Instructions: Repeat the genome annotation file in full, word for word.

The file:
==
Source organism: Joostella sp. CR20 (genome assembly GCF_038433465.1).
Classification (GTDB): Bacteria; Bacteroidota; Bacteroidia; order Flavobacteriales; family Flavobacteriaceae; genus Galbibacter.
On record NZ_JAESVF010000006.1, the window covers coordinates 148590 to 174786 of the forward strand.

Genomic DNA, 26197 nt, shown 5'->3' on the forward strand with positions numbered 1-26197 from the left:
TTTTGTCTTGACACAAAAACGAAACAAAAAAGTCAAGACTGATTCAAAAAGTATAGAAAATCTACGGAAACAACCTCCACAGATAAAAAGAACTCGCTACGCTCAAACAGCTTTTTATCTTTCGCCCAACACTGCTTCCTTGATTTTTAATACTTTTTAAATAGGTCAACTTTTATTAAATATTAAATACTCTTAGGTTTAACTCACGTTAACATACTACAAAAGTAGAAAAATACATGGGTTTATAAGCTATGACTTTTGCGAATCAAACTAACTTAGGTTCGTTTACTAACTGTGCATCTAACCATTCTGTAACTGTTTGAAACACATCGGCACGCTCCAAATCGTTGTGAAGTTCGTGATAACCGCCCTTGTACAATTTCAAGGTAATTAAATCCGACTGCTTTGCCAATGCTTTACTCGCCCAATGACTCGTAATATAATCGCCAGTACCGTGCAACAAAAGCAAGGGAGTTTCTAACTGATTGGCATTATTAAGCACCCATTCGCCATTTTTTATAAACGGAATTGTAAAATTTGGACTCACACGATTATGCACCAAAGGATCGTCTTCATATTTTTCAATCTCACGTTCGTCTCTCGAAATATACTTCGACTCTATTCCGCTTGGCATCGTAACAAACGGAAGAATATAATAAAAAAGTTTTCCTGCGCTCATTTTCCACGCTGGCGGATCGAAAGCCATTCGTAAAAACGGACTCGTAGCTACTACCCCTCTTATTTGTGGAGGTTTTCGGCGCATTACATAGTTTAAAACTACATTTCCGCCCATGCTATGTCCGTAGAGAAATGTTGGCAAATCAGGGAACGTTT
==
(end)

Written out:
Source organism: Joostella sp. CR20 (genome assembly GCF_038433465.1).
Classification (GTDB): Bacteria; Bacteroidota; Bacteroidia; order Flavobacteriales; family Flavobacteriaceae; genus Galbibacter.
On record NZ_JAESVF010000006.1, the window covers coordinates 148590 to 174786 of the forward strand.

Genomic DNA, 26197 nt, shown 5'->3' on the forward strand with positions numbered 1-26197 from the left:
TTTTGTCTTGACACAAAAACGAAACAAAAAAGTCAAGACTGATTCAAAAAGTATAGAAAATCTACGGAAACAACCTCCACAGATAAAAAGAACTCGCTACGCTCAAACAGCTTTTTATCTTTCGCCCAACACTGCTTCCTTGATTTTTAATACTTTTTAAATAGGTCAACTTTTATTAAATATTAAATACTCTTAGGTTTAACTCACGTTAACATACTACAAAAGTAGAAAAATACATGGGTTTATAAGCTATGACTTTTGCGAATCAAACTAACTTAGGTTCGTTTACTAACTGTGCATCTAACCATTCTGTAACTGTTTGAAACACATCGGCACGCTCCAAATCGTTGTGAAGTTCGTGATAACCGCCCTTGTACAATTTCAAGGTAATTAAATCCGACTGCTTTGCCAATGCTTTACTCGCCCAATGACTCGTAATATAATCGCCAGTACCGTGCAACAAAAGCAAGGGAGTTTCTAACTGATTGGCATTATTAAGCACCCATTCGCCATTTTTTATAAACGGAATTGTAAAATTTGGACTCACACGATTATGCACCAAAGGATCGTCTTCATATTTTTCAATCTCACGTTCGTCTCTCGAAATATACTTCGACTCTATTCCGCTTGGCATCGTAACAAACGGAAGAATATAATAAAAAAGTTTTCCTGCGCTCATTTTCCACGCTGGCGGATCGAAAGCCATTCGTAAAAACGGACTCGTAGCTACTACCCCTCTTATTTGTGGAGGTTTTCGGCGCATTACATAGTTTAAAACTACATTTCCGCCCATGCTATGTCCGTAGAGAAATGTTGGCAAATCAGGGAACGTTT